On April 21, the United States Environmental Protection Agency and Army Corps of Engineers published a final rule revising (yet again) the definition of “waters of the United States” (i.e., WOTUS). This definition governs what waters receive coverage under the federal Clean Water Act. The rule significantly reduces the extent of protected waters and is the result of Executive Order 13788, signed by President Trump on February 28, 2017.
Last spring the Wisconsin Wetlands Association submitted comments opposing the draft rule, and we remain opposed to the final rule. Our objections centered on the definitive elimination of Clean Water Act protections for geographically isolated wetlands, many floodplain wetlands, and many classes of headwater streams. This policy contradicts well-established science. So much so that it earned the rebuke of the EPA’s own Science Advisory Board in official commentary on February 27, 2020.
The intent and purpose of the Clean Water Act is to protect and restore the chemical, physical, and biological integrity of the nation’s waters, and this simply can’t be done while discounting the majority of the nation’s headwater wetlands and streams, and extensive areas of floodplain wetlands. If or when implemented, this reduction of federal protections from pollution and development will cause great damage to our nation’s waters.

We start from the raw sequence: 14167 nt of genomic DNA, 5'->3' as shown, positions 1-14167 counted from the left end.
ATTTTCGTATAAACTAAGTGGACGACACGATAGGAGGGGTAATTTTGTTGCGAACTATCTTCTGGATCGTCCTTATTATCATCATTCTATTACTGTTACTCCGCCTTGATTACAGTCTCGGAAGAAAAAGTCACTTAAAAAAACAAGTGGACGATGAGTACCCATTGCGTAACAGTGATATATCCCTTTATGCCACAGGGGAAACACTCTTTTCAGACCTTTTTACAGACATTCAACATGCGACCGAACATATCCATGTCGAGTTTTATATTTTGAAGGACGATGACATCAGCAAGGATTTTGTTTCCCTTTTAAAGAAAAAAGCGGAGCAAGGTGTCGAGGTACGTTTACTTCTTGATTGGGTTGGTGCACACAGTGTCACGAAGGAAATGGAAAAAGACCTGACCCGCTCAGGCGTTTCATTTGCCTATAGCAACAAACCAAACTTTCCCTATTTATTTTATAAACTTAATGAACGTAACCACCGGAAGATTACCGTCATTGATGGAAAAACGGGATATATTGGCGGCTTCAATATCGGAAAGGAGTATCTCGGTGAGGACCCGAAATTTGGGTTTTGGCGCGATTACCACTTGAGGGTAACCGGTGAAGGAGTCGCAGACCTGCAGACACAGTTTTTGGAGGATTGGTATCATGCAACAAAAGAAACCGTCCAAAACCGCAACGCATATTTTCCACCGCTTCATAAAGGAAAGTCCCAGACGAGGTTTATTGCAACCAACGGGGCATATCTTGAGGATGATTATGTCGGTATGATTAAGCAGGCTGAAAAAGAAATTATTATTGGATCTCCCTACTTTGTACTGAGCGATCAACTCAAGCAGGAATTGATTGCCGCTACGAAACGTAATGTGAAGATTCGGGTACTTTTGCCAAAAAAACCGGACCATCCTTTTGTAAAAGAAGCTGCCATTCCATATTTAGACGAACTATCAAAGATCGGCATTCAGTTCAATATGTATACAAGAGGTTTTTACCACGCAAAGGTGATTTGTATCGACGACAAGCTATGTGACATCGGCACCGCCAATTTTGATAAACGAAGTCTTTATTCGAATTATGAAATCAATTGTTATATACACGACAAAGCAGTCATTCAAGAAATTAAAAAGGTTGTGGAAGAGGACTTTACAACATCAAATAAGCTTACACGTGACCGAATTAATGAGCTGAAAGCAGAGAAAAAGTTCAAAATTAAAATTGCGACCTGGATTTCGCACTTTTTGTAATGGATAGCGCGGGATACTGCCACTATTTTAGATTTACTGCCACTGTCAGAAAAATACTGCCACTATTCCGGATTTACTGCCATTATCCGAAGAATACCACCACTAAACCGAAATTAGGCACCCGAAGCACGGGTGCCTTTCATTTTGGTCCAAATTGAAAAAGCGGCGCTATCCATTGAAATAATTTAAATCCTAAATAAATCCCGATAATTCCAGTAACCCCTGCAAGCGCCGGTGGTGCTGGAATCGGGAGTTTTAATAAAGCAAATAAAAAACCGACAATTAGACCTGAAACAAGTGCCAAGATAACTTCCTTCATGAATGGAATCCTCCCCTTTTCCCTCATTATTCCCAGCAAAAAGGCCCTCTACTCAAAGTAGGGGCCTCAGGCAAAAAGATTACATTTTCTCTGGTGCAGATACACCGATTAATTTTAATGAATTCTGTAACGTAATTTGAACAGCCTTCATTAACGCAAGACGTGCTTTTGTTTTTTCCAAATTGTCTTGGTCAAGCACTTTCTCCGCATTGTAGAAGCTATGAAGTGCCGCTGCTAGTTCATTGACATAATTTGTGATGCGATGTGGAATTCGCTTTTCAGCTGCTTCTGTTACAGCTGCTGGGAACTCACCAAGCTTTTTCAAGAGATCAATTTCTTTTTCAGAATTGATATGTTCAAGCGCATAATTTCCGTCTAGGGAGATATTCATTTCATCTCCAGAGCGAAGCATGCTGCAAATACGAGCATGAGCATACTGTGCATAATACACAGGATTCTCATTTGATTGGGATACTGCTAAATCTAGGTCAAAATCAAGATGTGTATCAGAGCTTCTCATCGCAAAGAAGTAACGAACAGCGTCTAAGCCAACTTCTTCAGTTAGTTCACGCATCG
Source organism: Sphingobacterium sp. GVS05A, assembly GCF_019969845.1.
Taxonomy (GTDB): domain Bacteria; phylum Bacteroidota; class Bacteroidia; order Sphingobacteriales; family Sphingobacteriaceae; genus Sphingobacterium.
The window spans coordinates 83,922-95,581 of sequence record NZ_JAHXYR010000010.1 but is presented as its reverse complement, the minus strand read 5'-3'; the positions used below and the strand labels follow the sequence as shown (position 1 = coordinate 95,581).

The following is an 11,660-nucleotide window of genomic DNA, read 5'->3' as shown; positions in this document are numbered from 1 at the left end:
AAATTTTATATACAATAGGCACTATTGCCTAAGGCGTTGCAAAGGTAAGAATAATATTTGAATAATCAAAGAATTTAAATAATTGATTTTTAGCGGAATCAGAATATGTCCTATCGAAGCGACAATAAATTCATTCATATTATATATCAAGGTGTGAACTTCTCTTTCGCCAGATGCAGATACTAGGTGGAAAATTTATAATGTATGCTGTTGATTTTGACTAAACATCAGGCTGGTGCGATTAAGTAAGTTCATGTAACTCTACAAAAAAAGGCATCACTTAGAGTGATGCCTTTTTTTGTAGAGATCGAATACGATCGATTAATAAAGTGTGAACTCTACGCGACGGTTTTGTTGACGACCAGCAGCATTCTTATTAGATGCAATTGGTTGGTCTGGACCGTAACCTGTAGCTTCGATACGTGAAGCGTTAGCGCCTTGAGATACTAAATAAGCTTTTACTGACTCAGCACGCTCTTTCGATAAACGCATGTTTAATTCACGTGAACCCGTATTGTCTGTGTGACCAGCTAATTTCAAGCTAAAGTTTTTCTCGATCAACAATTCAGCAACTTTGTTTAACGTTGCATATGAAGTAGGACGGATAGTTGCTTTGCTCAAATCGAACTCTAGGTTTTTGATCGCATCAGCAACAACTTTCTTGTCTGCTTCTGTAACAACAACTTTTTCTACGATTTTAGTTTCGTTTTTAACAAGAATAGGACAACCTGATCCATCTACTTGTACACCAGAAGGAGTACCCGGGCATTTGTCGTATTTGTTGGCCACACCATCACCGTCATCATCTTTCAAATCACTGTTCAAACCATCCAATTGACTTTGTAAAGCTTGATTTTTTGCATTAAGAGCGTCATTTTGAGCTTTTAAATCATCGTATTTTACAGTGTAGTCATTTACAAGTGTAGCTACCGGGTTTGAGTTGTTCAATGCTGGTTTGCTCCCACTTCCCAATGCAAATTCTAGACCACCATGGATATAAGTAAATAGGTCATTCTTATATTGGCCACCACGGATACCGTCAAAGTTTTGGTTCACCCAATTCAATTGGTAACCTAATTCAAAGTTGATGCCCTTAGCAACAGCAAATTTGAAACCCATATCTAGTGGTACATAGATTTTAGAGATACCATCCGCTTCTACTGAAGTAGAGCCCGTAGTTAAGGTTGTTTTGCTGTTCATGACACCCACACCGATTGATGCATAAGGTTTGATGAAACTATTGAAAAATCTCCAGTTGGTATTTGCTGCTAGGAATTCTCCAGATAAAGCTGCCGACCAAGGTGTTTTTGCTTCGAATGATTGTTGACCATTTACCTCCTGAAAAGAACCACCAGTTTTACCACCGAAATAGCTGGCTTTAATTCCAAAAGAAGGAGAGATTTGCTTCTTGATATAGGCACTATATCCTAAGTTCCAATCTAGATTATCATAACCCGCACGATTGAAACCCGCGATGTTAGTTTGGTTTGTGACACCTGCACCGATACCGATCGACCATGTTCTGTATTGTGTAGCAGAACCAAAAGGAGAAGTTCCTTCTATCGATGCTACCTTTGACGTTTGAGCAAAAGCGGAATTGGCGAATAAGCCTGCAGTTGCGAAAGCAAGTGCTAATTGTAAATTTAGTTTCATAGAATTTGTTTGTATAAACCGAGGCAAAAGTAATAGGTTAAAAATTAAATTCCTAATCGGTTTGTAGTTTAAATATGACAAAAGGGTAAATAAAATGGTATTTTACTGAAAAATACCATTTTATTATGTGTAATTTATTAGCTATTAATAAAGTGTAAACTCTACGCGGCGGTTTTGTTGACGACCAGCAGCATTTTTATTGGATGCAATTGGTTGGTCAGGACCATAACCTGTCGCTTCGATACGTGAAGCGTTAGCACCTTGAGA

The new rule is scheduled to go into effect June 22, 2020, however, lawsuits are likely that may halt or delay the rule’s implementation in a myriad of ways throughout the states. Wisconsin Wetlands Association will follow the legal challenges closely. We are committed to offering technical assistance to those efforts where needed and will provide you with updates as news emerges on how this rule will affect Wisconsin’s waters.
Despite this tumult at the federal level, Wisconsin’s wetland protection laws remain largely intact for now. Ensuring that the value and connections of all wetlands and associated streams are well understood and supported here in Wisconsin remains our top priority. We thank you for your support of these efforts.
Photo by Tracy Hames.